By Chris Clayton
DTN Ag Policy Editor
OMAHA (DTN) — Looking to right the ship with Midwest farmers, the Trump administration on Friday released its long-awaited proposal to restore the Renewable Fuel Standard and reallocate billions of gallons of biofuels granted in waivers to the petroleum industry.
The Environmental Protection Agency will propose rules to ensure that more than 15 billion gallons of ethanol is blended in 2020 and require higher volumes of biodiesel to be blended as well. EPA noted, “This will include accounting for relief expected to be provided for small refineries.”
The proposals will go through a rule-making process that includes seeking public comments.
EPA drew scorn in August after the agency announced 31 small refiners had been granted exemptions from the RFS, accounting for 1.4 billion gallons of lost demand for ethanol and biodiesel. That led to negotiations at the White House involving EPA, USDA and key senators to reach a deal.
Under the new proposal, EPA will account for small-refinery exemptions starting in 2020 with a three-year rolling average of volumes waived. The proposal will not account for prior-year waivers already granted to small refiners, an EPA official announced on a call Friday.
Along with ensuring 15 billion gallons of conventional ethanol, EPA will also start a rulemaking process to streamline labeling and remove other barriers for the sale of E15 nationally. USDA also will work to provide more infrastructure for biofuels, such as increasing blender pumps at retail outlets.
EPA stated the agency will also work to provide more transparency for Renewable Identification Numbers (RINs), the credits used by the petroleum industry to provide compliance with the RFS. Those RIN prices have fallen dramatically over the past two years and dropped precipitously after EPA announced its latest small-refinery waivers.
Kevin Ross, an Iowa farmer and president of the National Corn Growers Association, said NCGA was grateful for President Trump listening to corn farmers’ concerns. Ross had specifically talked to Trump about the small-refinery exemptions when the president spoke at an Iowa ethanol plant in June.
“Corn farmers weren’t shy in telling the president that the impact of these waivers would lead to significant consequences for farmers, folks working at ethanol and biodiesel plants, and the countless other rural jobs that depend on this market,” Ross said.
Monte Shaw, executive director of the Iowa Renewable Fuels Association, said the most important aspect of EPA’s proposal is that it will restore the RFS volumes by factoring in small-refinery exemptions into the annual volume blends.
“At the end of the day, we want 15 billion gallons to be 15 billion gallons,” Shaw said.
Shaw said the proposal amounts to “a tourniquet to stop the bleeding” of demand volumes that have hurt the biofuels industry and caused both ethanol and biodiesel plants to close, idle or reduce production.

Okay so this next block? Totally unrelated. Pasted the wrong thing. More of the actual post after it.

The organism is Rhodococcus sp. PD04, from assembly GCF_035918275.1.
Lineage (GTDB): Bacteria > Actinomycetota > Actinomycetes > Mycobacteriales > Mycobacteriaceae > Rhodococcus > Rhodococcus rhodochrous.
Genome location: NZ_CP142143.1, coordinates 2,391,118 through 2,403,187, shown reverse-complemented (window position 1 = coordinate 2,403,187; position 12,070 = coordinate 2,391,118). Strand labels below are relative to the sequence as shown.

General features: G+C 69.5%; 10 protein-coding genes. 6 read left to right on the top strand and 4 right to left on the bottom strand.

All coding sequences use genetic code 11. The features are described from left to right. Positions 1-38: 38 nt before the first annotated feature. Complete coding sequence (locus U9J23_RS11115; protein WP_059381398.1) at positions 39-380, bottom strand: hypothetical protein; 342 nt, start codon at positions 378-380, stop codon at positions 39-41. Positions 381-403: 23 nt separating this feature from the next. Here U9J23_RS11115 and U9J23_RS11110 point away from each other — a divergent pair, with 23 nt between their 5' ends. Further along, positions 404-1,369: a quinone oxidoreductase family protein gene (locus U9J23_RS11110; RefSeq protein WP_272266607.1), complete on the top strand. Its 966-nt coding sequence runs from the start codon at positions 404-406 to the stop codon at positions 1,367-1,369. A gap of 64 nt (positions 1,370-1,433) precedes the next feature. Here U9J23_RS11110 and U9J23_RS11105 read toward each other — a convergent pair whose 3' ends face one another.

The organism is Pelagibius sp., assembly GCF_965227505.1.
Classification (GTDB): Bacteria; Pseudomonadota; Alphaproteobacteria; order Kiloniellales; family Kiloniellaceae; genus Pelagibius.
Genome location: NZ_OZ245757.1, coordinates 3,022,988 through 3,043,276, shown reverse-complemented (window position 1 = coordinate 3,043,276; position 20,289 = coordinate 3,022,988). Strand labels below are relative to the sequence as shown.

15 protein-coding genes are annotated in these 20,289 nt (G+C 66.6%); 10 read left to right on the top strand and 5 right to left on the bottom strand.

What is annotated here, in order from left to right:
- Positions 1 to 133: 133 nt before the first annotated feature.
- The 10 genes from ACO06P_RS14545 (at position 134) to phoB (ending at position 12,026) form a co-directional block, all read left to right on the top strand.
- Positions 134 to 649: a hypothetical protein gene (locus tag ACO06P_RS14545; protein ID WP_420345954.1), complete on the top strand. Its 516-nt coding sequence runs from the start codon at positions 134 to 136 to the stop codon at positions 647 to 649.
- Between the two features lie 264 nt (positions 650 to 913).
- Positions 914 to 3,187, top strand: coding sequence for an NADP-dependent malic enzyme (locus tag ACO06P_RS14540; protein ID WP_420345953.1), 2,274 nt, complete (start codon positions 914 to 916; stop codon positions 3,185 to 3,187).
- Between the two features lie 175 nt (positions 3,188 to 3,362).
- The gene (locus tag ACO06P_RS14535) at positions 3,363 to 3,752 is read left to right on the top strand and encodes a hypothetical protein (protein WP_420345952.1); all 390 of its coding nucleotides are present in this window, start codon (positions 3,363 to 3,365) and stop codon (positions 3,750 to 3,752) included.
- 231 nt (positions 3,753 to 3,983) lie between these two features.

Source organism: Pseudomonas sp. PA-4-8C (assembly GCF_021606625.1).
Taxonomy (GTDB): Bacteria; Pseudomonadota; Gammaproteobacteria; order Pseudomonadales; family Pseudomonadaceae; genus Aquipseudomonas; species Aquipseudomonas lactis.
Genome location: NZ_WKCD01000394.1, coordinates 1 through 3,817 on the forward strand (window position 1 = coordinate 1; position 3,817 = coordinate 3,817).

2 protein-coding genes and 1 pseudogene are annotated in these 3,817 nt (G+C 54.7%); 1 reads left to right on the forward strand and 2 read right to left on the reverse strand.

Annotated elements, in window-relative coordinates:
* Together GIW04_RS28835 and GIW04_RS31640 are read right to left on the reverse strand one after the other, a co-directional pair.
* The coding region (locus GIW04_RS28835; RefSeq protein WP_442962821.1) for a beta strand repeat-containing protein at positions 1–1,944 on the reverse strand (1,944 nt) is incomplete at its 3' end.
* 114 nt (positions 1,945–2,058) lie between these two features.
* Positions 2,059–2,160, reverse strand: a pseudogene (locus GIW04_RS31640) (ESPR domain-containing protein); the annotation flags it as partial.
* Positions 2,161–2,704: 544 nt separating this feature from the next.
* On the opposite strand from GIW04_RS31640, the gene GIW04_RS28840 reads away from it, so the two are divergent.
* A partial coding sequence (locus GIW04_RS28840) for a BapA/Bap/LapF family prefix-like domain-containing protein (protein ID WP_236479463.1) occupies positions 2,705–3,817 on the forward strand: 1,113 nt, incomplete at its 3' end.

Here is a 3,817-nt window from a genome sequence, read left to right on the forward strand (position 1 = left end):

“What the proposal does is it puts on a tourniquet to stop the bleeding,” Shaw said. “Do we need a blood transfusion to feel better? Yes we do. There are some other parts of the proposal that starts a blood transfusion, to continue the analogy. But if you don’t stop the bleeding, nothing else matters. This proposal stops the bleeding.”
As of the end of September, at least 18 ethanol plants had idled production with many more cutting back. The biodiesel industry has seen nine plants close, and others cut production, as well.
In praising the announcement, Geoff Cooper, president and CEO of the Renewable Fuels Association, said Friday’s announcement “marks the beginning — not the end — of an EPA regulatory process and much work needs to be done.”
Along with the praise from the biofuels industry and farm groups, the American Petroleum Institute criticized the plan.
“The administration’s decision to raise the ethanol mandate is a rushed and arbitrary action that puts American drivers at risk with little, if any, benefit to farmers,” the group stated.
U.S. Sen. Charles Grassley, R-Iowa, told reporters Friday that the proposal outlined by the president and EPA is exactly the way the RFS was meant to function.
“It sets us on a plan to blend more ethanol.”
He added that the plan was basically agreed to at a meeting Sept. 12 at the White House, but finally detailed on paper by EPA.
“These are promises made and promises kept by President Trump,” Grassley said. “President Trump has made it clear he is an ally of corn and soybean farmers, as well as ethanol and biodiesel producers.”
The White House also announced on Friday that Vice President Mike Pence will visit Iowa next week.
Countering Grassley was fellow Republican, Sen. John Barrasso, R-Wyo., chairman of the Senate Environment and Public Works Committee, who said any plan to transfer small-refinery obligations to other refiners “will do more harm than good.”
“No one should be surprised if it leads to closed refineries, lost jobs, and higher fuel prices,” Barrasso said. “Refineries — both large and small — employ millions of Americans nationwide. In my home state of Wyoming alone, refineries employ thousands. This proposal risks mass layoffs and higher gasoline and diesel prices. It’s not a winning strategy for American workers or our nation’s economy.”
On a press call Friday, EPA officials were asked why farmers should believe the agency will live up to the RFS levels set by Congress. An EPA official stated the agency is accepting comments on its proposal and will blend 15 billion gallons in 2020.
Chris Clayton can be reached at Chris.Clayton@dtn.com
Follow him on Twitter @ChrisClaytonDTN
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